Beads from a 4,000-year-old jet necklace found during an archaeological dig on the Isle of Man are set to go on public display for the first time.
The 122 beads, which were unearthed at a site outside Kirk Michael in 2019, form an intricately decorated crescent-shaped necklace and matching bracelet.
The jewellery was declared treasure at an inquest earlier this month.
It was found during the Round Mounds of the Isle of Man project, which focuses on Bronze Age burial practices.
The four-year research project was a collaboration between University of Leicester and Newcastle University and was supported by Manx National Heritage (MNH).
The necklace, which is the first of its kind to be found on the island, was uncovered alongside human remains in what is thought to have been the earliest burial in the mound.
The decorative piece, which would have been strung in seven strands, is thought to have originated from Whitby in North Yorkshire.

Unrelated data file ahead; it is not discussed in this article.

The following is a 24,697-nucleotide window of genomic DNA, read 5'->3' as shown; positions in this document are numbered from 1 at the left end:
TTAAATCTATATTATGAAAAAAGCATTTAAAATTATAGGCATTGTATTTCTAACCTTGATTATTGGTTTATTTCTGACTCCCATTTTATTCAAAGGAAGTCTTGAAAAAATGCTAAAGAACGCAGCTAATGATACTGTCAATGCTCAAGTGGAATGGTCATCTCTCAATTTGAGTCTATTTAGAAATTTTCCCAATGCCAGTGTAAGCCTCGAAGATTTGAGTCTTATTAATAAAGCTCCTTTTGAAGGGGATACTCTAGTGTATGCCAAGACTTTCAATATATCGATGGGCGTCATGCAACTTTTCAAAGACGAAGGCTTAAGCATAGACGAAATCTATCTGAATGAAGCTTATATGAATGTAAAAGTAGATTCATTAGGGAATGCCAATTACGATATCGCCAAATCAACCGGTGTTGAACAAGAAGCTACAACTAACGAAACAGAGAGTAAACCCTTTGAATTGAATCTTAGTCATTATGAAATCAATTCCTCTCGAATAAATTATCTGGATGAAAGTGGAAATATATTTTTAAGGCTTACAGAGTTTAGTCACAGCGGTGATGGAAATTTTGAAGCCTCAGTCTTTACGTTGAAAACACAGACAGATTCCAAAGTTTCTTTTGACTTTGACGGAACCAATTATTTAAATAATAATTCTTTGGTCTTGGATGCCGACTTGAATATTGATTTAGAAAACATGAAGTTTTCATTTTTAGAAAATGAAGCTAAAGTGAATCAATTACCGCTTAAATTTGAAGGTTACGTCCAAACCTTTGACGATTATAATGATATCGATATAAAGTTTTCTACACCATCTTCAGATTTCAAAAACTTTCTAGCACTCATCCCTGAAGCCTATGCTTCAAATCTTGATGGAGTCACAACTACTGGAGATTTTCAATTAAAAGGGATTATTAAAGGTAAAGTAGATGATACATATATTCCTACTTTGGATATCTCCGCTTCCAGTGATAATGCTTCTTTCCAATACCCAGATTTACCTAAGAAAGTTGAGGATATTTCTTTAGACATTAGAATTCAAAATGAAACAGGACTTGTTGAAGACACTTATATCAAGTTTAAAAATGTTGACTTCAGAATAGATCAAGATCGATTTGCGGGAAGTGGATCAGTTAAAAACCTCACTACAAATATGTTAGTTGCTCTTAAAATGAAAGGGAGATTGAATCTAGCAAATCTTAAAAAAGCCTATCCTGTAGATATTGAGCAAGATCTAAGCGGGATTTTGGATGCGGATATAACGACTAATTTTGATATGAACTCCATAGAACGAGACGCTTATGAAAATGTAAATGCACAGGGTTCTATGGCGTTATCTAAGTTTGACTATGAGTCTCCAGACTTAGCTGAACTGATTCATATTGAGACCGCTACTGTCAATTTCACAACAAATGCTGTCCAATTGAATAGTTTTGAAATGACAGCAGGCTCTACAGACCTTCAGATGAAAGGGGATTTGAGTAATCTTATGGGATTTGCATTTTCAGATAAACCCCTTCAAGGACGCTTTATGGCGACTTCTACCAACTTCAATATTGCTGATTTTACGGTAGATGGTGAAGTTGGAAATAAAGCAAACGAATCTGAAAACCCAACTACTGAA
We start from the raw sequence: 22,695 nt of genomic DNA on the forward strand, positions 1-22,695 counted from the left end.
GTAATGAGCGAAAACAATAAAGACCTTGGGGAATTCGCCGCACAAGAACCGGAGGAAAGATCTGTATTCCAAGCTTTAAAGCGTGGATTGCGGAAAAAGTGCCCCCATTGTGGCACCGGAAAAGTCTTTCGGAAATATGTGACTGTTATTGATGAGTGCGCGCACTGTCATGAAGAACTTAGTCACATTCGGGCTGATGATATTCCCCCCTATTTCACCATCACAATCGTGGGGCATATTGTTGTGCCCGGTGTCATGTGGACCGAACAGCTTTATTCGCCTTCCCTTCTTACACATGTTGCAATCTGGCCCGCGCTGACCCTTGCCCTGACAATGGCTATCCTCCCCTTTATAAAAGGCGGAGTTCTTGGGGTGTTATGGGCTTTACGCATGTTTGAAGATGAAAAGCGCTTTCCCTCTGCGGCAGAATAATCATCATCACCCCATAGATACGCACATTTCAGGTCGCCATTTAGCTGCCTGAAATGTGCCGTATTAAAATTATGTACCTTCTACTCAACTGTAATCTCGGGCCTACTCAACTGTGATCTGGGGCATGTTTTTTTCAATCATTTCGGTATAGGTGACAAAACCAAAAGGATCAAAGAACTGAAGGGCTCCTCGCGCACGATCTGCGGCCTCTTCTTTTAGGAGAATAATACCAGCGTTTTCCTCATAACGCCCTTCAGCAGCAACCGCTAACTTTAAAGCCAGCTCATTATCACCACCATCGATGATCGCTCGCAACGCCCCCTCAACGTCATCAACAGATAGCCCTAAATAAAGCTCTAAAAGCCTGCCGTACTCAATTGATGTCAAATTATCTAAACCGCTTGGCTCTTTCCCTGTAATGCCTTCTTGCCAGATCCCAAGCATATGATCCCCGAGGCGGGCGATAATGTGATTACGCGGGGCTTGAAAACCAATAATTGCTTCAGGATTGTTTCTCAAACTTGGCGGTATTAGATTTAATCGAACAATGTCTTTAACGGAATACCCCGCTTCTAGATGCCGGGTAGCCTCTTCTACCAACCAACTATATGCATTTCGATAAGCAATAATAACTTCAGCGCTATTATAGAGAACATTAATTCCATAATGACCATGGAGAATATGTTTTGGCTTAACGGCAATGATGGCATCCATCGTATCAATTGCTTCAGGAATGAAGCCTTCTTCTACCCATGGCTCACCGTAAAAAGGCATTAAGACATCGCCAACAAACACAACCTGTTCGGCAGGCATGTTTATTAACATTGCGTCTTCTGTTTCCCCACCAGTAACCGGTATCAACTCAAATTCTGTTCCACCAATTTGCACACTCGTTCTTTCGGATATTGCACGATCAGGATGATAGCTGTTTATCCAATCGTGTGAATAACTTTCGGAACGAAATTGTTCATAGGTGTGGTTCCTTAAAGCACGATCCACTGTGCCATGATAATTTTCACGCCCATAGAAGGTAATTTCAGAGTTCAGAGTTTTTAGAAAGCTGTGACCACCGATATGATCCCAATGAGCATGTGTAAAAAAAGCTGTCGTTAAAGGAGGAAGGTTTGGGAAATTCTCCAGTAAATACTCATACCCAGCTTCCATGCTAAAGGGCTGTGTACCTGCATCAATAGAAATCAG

MNH curator of archaeology Allison Fox said the discovery showed the island was part of the "society and community around the Irish Sea".
She added that the fact the jewellery, which was "probably quite valuable", was buried with the woman and not distributed to the community or her family showed it was "very personal to her".
"I think what we can take from that is that it was a high-status person and a person who also had a high status within the feeling of the community as well," she said.
Although the necklace is complete, conservation of some of the beads is still ongoing, so only part of the decorative item will be put on display at the present time.
The beads will be on display in the prehistory gallery at the Manx Museum in Douglas from Wednesday.